In writing about Jesus artist Marc Chagall (1887-1985) imagined ‘Christ’ in two ways. As ‘the great poet whose poetical teaching had been forgotten by the modern world’ and as ‘the true type of the Jewish martyr.’ In depicting numerous crucifixion scenes (which in the 1930’s and 1940’s became – literally and figuratively – an obsession for him) Chagall was following an established tradition among Jewish artists who portrayed the crucified Christ for two reasons: to indict their Christian persecutors while simultaneously attempting to arouse sympathy for Jews suffering in Europe.
In the Spring of 1930, while living in Berlin, Chagall witnessed increasing anti-semitism. The experience shook him and he returned to his adopted homeland, Southern France. There, in 1938, Chagall painted The White Crucifixion. The painting is eerily prophetic.
In the upper right hand corner of the painting a Nazi brownshirt plunders Torah scrolls from a burning synagogue; to the left of the cross refugees flee a burning shetl by boat; staggering toward the viewer in the lower left hand corner is a man wearing a placard that we know from reproductions of earlier versions of the painting once clearly read: Ich bin Jude. With his art, Chagall was trying to awaken his world to a reality that remains in ours: an abiding indifference to those who suffer.
Germany invaded France in 1940. Chagall remained in France while many of his contemporaries – the likes of Fernand Leger, Andre Breton and Max Ernst – fled to the United States. In 1941, after French Jews were stripped of their citizenship, Chagall and his wife Bella were arrested in Marseille and escaped to New York City via Spain and Portugal. In New York Chagall experienced exile from both his homelands – Russia and France (where he was granted citizenship in 1937) . Chagall’s isolation in New York was exacerbated by the fact that his English was rudimentary at best.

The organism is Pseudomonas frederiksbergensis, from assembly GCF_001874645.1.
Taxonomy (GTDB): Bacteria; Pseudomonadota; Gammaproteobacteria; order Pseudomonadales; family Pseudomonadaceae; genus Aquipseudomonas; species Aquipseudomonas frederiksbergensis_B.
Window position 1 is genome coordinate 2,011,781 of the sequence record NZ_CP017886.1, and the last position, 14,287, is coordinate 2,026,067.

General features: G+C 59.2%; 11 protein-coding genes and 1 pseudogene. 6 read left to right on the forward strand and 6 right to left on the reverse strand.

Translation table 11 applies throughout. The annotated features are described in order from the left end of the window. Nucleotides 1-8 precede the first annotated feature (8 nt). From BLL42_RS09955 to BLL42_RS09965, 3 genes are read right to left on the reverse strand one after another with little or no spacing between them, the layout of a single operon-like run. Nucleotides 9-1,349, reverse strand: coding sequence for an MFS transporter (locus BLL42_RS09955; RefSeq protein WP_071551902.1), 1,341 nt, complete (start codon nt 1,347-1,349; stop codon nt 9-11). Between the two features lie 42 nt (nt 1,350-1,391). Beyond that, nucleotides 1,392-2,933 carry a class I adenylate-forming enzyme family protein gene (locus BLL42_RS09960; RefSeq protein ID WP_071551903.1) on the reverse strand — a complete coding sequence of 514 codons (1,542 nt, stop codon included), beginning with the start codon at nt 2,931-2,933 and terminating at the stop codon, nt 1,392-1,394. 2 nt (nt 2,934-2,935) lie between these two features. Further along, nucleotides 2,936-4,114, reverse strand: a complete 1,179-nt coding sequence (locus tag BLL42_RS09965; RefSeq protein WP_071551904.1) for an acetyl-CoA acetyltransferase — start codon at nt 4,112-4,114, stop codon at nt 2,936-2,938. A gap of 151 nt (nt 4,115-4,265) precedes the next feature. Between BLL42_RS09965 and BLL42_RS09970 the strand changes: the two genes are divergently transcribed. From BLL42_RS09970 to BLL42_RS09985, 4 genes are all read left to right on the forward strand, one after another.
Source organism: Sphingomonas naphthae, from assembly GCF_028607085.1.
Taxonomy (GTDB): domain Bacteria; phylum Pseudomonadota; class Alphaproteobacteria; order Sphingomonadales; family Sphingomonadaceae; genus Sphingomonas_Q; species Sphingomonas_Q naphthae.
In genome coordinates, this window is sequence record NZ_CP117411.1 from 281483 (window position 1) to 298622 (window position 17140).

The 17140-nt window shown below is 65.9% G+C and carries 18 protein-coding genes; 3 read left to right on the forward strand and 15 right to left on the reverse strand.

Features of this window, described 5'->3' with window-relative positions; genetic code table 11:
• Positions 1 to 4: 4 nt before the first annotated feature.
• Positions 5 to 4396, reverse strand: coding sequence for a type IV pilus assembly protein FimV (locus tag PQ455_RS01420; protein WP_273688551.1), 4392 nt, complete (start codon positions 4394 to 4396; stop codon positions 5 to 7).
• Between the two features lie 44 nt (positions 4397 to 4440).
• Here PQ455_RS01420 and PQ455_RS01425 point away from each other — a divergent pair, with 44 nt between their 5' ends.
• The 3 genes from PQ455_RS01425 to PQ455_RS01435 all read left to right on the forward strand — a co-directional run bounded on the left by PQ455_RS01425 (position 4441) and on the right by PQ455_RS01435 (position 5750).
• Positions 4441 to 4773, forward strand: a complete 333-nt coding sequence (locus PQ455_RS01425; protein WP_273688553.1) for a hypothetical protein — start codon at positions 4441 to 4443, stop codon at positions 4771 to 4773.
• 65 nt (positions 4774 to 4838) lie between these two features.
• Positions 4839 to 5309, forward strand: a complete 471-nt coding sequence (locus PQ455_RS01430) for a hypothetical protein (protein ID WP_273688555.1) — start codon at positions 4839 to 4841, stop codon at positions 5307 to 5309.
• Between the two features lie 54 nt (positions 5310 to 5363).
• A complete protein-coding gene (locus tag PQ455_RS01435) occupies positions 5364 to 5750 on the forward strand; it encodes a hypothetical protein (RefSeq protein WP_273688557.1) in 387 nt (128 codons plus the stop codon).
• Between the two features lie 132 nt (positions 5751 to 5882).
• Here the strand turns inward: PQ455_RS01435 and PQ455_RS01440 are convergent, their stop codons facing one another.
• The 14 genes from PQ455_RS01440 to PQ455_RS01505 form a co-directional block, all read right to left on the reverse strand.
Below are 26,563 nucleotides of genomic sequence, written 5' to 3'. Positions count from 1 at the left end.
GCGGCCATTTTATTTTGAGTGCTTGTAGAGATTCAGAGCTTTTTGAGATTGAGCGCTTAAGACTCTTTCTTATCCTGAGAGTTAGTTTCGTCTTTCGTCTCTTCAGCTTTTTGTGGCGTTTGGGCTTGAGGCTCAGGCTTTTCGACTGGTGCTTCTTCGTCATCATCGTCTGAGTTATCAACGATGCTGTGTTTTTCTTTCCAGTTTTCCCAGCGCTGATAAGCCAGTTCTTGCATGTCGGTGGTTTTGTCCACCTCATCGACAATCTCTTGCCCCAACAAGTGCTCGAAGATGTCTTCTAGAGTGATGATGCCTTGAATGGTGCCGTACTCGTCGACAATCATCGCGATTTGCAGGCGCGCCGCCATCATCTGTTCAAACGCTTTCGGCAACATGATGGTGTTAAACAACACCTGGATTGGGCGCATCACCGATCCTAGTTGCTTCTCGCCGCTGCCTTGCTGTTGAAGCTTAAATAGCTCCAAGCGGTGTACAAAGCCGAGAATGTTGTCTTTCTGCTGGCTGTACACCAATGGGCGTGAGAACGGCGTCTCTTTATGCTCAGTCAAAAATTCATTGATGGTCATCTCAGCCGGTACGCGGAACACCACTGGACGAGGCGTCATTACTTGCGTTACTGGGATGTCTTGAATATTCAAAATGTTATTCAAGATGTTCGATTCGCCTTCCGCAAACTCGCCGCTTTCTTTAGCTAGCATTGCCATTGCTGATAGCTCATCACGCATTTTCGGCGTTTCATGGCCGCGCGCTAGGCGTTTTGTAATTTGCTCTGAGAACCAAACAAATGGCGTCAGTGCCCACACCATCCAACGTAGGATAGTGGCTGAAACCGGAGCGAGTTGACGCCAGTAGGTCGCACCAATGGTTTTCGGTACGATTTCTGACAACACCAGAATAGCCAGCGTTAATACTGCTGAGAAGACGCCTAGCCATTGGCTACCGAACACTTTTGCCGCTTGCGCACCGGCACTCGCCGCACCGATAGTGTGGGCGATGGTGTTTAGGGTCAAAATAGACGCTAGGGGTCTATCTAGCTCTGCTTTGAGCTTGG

After creating countless images of a Jew crucified by Christians Chagall began to identify with the person of Jesus Christ in a third way: with his own suffering. Chagall titled the following poem The Painter Crucified:
Every day I carry a cross
They push me and drag me by the hand
Already the dark of night surrounds me
You have deserted me, My God? Why? …
I run upstairs
To my dry brushes
And am crucified like Christ
Fixed with nails to an easel
In a small gouache that Chagall painted in 1941, inscribed above the cross – and in place of the traditional INRI – is Chagall’s own name: Marc Ch. The painting depicts not only Jesus’ descent from the Cross but Chagall’s too. In the upper right hand corner of the painting a blue-winged angel descends to bring Chagall his brushes and his palette. Keep painting! The world must awaken to indifference!
This week in our life together as a church we are living into our third week of the season of Lent. Today is my day for posting a St. Alban’s Daily Cup and I do so late, after searching for a ‘Cup’ of good news for most of the day. Late this afternoon I somehow thought of Chagall, probably because of the Sunday morning adult education offering for Lent that a colleague and I are leading (one that utilizes poetry and the visual arts) but also because of one of my own Lenten disciplines, which is to, as often as I can, “make” the stations of the cross – to follow Jesus on his journey to Golgotha.
I don’t know about you but in this third week of Lent I feel like I’m still at my first Station of the Cross – like I’ve barely begun to really enter in. Here’s the description and the prayer that accompanies the first station of the cross, in the devotional that I use:
The First Station: Jesus is condemned to death:
So Pilate, wishing to please the crowd, releases for them Barabbas. And having Jesus scourged, he delivered him to be crucified. How easy for Pilate to wash his hands and to say, “I am innocent of the blood of this man!” And how many Pilates stand before you as you stand before firing squads, and gas chambers, and prison camps, as you disappear to be never to be seen again, as you are reduced to being a choice, or a burden on society, as you are stigmatized by public opinion.
Lord, we do not wash our hands of you with water anymore but with indifference.
Let us pray: Jesus, please don’t let me turn from you, or walk away, when I see you condemned.
On this third week of Lent,
Jim, Thank you for this background of an artist living in a troubled time in history. Never knew the “other” side of Chagall.